Richo lives in Santa Barbara and San Francisco.

Customer Reviews

4.7 out of 5 stars
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I wish I had read this book 38 years ago.
Marion Foerster
In the preface he recommends going through the book slowly, perhaps a paragraph at a time, because every sentence holds so much meaning.
Jess
The book is very condensed and should be read in small snipets so that the information can be digested.
Gerald A. Neri

Most Helpful Customer Reviews

305 of 310 people found the following review helpful By A Customer on December 14, 1999
Format: Paperback
I am a clinical psychologist and am loathe to recommend self-help books as most of them are just ways for the author to make money by tapping into the reader's anxieties about themselves. Most offer superficial and simplistic solutions that offer little more than false hope but will keep the reader "coming back for more" from the self-help industry. NOT SO THIS LITTLE GEM! It is one of the two most solidly written and thought through books on personal growth I know of (the other is The Road Less Travelled, by Scot Peck). It's the kind of book you will need to read slowly and meditatively, perhaps even only a page at a sitting. It's also the kind of book you can expect to benefit from reading through again after a year or two on your shelf.
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120 of 123 people found the following review helpful By J. Marui on April 28, 2005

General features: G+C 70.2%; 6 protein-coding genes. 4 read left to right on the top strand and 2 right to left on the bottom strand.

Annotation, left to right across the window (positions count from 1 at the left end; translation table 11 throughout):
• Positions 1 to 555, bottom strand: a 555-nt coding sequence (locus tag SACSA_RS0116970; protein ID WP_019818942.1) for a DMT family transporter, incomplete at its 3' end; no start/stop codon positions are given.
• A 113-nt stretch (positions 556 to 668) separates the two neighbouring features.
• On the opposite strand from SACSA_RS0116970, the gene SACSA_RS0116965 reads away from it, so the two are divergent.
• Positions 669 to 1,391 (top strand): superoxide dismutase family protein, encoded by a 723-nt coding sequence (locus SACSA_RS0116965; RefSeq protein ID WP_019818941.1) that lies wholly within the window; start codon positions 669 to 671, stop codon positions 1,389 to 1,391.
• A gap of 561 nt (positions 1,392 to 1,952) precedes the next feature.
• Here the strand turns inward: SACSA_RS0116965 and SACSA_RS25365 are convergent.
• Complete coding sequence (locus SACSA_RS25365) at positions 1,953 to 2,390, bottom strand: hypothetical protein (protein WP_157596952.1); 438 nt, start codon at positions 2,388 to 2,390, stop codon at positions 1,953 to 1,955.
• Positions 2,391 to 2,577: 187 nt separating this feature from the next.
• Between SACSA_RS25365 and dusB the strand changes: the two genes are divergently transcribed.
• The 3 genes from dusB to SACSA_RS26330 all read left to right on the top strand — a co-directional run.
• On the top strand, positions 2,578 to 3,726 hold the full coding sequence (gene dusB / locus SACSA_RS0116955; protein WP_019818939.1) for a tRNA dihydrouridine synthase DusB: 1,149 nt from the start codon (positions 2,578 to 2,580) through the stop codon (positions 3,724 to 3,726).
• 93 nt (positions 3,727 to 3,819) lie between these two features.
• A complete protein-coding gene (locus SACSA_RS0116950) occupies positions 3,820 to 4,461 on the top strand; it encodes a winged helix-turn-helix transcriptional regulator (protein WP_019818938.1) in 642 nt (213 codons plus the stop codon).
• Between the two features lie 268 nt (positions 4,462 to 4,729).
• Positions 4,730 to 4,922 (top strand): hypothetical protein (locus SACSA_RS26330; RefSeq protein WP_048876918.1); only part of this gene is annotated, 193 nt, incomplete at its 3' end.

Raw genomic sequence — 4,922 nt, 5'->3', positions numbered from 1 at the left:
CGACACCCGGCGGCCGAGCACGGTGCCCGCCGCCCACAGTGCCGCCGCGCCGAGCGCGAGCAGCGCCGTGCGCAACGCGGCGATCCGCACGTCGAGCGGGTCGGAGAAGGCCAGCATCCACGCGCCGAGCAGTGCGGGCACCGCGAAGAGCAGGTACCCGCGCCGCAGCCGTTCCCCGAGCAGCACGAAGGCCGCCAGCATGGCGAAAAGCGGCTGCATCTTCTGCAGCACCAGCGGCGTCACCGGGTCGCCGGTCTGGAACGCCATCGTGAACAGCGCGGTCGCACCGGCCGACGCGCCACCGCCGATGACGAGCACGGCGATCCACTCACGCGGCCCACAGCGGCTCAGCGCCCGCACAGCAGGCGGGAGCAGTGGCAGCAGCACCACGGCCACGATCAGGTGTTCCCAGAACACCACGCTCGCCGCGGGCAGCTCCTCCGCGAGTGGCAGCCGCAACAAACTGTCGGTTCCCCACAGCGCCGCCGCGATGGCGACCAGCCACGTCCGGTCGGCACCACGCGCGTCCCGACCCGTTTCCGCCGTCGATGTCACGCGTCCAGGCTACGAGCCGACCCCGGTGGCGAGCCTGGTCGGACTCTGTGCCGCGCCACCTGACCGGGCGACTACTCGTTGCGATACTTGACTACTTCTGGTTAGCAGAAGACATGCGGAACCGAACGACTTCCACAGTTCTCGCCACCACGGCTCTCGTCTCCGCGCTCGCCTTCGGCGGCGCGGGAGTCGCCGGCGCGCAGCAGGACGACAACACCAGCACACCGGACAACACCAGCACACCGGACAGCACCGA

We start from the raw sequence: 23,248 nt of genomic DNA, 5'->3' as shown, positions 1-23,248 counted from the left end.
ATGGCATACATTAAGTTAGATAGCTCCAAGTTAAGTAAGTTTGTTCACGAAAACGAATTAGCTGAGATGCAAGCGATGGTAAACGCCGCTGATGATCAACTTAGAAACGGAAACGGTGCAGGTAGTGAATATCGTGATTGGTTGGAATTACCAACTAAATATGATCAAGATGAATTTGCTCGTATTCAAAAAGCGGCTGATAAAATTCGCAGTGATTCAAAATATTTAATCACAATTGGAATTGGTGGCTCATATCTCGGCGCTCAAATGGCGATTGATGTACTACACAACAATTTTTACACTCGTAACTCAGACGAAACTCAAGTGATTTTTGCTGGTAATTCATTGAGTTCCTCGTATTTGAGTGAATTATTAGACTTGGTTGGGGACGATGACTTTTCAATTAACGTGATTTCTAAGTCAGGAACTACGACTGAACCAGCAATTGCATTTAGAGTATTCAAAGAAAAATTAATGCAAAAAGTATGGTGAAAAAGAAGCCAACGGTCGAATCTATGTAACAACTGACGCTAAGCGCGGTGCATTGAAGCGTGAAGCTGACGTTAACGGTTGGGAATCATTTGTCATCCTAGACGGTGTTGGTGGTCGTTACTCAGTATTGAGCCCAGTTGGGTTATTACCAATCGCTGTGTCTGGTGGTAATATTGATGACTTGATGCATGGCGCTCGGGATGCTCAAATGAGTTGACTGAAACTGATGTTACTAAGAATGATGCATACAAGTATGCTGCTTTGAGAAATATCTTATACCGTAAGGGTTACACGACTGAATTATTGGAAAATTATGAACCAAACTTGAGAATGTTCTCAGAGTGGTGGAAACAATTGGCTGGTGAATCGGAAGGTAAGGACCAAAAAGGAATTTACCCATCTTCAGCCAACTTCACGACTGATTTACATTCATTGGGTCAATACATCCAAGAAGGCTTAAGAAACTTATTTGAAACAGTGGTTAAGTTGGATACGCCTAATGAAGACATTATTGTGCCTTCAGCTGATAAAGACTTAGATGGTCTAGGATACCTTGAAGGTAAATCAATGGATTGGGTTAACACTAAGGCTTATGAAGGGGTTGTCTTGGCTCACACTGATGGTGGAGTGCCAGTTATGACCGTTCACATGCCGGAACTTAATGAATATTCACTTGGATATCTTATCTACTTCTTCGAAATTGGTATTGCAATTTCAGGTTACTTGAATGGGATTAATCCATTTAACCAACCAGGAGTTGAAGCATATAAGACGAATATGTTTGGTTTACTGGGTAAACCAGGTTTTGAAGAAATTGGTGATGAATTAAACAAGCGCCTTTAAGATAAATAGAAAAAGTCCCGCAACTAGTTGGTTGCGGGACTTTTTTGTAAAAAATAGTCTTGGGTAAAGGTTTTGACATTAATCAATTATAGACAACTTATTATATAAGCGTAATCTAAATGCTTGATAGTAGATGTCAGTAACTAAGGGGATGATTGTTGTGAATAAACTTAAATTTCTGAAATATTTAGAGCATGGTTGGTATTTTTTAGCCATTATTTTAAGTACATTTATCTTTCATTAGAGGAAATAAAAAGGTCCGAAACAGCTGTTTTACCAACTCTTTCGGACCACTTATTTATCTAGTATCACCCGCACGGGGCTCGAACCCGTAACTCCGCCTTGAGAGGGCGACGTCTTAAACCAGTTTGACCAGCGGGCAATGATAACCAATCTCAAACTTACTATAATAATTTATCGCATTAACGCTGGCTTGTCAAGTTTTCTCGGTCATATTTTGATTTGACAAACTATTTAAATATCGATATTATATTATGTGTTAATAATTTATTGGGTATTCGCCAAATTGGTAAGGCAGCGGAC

Format: Paperback
I bought two books by this author: How to be an adult, and How to be an adult in relationships. Both are excellent.
Even though their titles begin with How to... these are not self-help books.
This is a little book, but it will take you quite some time to read it - I still haven't finished my copy. You will want to read a single page and contemplate what is said there and how you can implement it in your own life.
UPDATE Feb 19, 2006: Read it 3 times so far. I find something new to work on every time. This book describes exactly the person I want to become. The most important book I have ever read!
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55 of 58 people found the following review helpful By Chris Reilly on December 19, 2004
Format: Paperback
Our bookshelf has over fifty self-help genre books I am guessing. I just got this one and it stands out. It's highly readable and offers important principles to live by. Much wisdom in here. Get this book for yourself and pass it around to your friends. We can all learn these lessons.
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40 of 42 people found the following review helpful By Dida Kutz on November 8, 2003
Format: Paperback
Deceptively short at only 118 pp (my Paulist Press edition, excluding appendices), this book distills universal truths about self-esteem and love into a volume that is profound in its simplicity. Each time I pick it off my shelf to glance though, I am astounded.
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24 of 25 people found the following review helpful By S. Jayakumar on June 10, 2009
Format: Paperback Verified Purchase
Some authors speak too much creating confusion. Others speak too little leaving the audience wanting for more. Here is an author who has spoken the right amount.